I contemplate all of the false steps I have taken to get me to this point. I am astonished at how blind I had to be to have gotten so lost.
And then sometimes I want to go back to the days when manhood was just a myth. When we used to sell wolf tickets about the girls we had been with to try to conceal the fact that we were still pure. When we used to pay local drug addicts to buy us cheap liquor from the Arab stores and drink until we threw up. When we used to have cap sessions for hours. I talked about his fat bottom lip because he tried to clown me about my wide nostrils. Then he talked about my old shoes so I got on him about his black ass mama. That’s when he started getting serious which meant that I had won.
This was before Sean got shot to death and before he went to San Quentin and even before juvenile hall. This was before H.G. lost his mind and started living on the streets and before his girlfriend had his baby and didn’t let him see his own son. This was before Kamari went to prison for life. Before he violated those women and told us that he didn’t do it but the newspaper down in San Jose said otherwise and so did the jury.
This was when we all played junior varsity football and we all wanted to play in the NFL and be millionaires and have all the women and pull up to the club in an old school Mustang or a brand new Lamborghini like Latrell Sprewell, C&H, and The Luniz. When we used to get on the bus all musty after practice and see a girl from school and argue over which one of us should go and try to get her number.
This was before I lost touch and shut down. Before my daughter was born. Before I got arrested for the first time but was never charged and started having daily fantasies about killing the police officers who harassed me and sneaking out-of-town never to return again and being a ghetto folk hero like Frank Matthews.
These were the days when I used to fall in love everyday with some beautiful girl that I couldn’t have as opposed to this day where I have a beautiful women that I don’t know how to love. When we believed in our future success like we believed in the words of Tupac. When we used to roam the halls of our high schools together acting way harder than we ever were. Before I had to write them letters in prison and before I had to visit them in the cemetery and before they came to my house in unkempt clothes and disheveled hair asking for a dollar, we were all friends.
We all wanted to be men. We all wanted to be somebody.
I sit down at the Piedmont Rose Garden but the roses do not grow; they do not blossom, they do not bloom. My inspiration hath been circumcised, butchered for its own good. It is early February and very few things can grow in the cold. The grass grows more slowly and the soil clings to itself.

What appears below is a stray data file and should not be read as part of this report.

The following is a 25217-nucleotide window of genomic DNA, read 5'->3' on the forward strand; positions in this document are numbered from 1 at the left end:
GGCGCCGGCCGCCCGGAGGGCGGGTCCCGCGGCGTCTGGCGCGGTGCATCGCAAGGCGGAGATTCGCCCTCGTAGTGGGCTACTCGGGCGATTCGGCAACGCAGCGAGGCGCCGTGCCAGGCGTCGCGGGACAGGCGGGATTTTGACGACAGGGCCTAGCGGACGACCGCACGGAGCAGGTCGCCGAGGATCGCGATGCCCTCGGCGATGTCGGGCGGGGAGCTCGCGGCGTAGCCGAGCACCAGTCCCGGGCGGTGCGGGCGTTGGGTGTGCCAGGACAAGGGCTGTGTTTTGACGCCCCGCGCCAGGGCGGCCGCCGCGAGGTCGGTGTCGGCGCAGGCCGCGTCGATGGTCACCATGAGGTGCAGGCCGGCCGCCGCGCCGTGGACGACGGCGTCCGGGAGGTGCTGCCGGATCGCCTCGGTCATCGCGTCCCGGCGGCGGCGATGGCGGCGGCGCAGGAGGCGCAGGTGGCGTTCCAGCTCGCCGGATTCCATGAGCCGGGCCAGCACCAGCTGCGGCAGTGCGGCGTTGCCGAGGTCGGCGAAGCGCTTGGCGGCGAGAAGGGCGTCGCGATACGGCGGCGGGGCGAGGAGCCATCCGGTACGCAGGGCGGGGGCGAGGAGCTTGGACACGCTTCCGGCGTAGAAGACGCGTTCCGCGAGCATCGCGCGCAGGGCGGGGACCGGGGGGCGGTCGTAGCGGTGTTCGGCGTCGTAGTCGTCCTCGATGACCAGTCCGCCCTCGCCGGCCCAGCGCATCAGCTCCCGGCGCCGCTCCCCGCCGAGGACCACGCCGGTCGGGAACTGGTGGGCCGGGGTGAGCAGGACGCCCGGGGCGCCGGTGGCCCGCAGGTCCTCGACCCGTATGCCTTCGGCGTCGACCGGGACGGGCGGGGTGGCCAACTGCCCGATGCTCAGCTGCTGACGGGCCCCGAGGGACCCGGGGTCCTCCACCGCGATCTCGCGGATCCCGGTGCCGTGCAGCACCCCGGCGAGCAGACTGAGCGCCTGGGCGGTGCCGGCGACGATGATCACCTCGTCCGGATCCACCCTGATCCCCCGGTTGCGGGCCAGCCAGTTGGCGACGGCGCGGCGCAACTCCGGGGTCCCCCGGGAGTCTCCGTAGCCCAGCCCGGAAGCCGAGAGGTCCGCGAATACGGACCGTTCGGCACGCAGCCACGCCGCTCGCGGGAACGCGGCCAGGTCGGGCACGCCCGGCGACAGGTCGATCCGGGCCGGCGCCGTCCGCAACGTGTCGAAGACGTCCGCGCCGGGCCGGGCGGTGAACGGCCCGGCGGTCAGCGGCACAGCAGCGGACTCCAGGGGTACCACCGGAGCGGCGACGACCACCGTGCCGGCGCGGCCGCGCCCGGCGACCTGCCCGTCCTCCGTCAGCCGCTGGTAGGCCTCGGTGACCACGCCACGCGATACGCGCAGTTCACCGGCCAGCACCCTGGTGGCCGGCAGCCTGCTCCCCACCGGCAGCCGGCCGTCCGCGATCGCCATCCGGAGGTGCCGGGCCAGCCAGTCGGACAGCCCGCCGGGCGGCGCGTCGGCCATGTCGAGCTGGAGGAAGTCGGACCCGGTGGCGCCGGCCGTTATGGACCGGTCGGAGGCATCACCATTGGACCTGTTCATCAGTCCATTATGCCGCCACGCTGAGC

Behold for I am lost-
My heart groweth cold but at least it still grows. It bends toward a sun that hasn’t been seen in years. The water in the lake is cold but not frozen. My thoughts create steam. The steam dissipates, and then I have nothing. I have nostalgia like so many baseball cards hidden underneath my bed at night. If it can’t be seen then it can’t be stolen.
The roots of the tree before me plunge downward even further than my soul does. I see cowards in the darkness. I see the weak and I distance myself from them hoping that this will make me strong. My distance disallows me to follow people so it can’t be entirely bad.
I see the ugliest things in the world wrapped in the most beautiful skin imaginable. I touched her lips before I kissed her. I sinned with her long before we lay down. I got up first. With sweat beading on the tip of my nose and soaking my brow I opened the window and allowed the winter chill soothe my flesh.
I remember clotheslines. I remember when we had a washing machine but no dryer. We had a basket full of clothespins that used to sit by the back door. My grandmother used to have a clothesline too. I remember her pulling me down the street when I was a little boy. We were rushing back too her duplex so we could hurry and get the clothes off the line because it was beginning to sprinkle.
On sunny days everyone’s laundry would be hanging out to dry; the bed sheets, the bras, the jeans, and the T-shirts. There were very few secrets in the communities of my childhood and there was no such thing as poverty. Nothing felt better than wearing a crisp shirt straight off the line. Sun dried shirts smelled better too. I love to recall my beautiful past. Memories redolent with the sweetest kind of affection. I would have stayed in that place forever had I known.